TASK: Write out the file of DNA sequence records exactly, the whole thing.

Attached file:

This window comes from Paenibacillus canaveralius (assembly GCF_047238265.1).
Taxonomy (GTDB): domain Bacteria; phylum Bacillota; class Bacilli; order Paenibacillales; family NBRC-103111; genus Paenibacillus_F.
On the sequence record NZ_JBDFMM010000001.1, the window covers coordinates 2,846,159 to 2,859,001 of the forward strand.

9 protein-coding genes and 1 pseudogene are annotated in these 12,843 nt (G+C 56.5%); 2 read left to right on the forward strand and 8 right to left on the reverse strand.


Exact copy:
This window comes from Paenibacillus canaveralius (assembly GCF_047238265.1).
Taxonomy (GTDB): domain Bacteria; phylum Bacillota; class Bacilli; order Paenibacillales; family NBRC-103111; genus Paenibacillus_F.
On the sequence record NZ_JBDFMM010000001.1, the window covers coordinates 2,846,159 to 2,859,001 of the forward strand.

9 protein-coding genes and 1 pseudogene are annotated in these 12,843 nt (G+C 56.5%); 2 read left to right on the forward strand and 8 right to left on the reverse strand.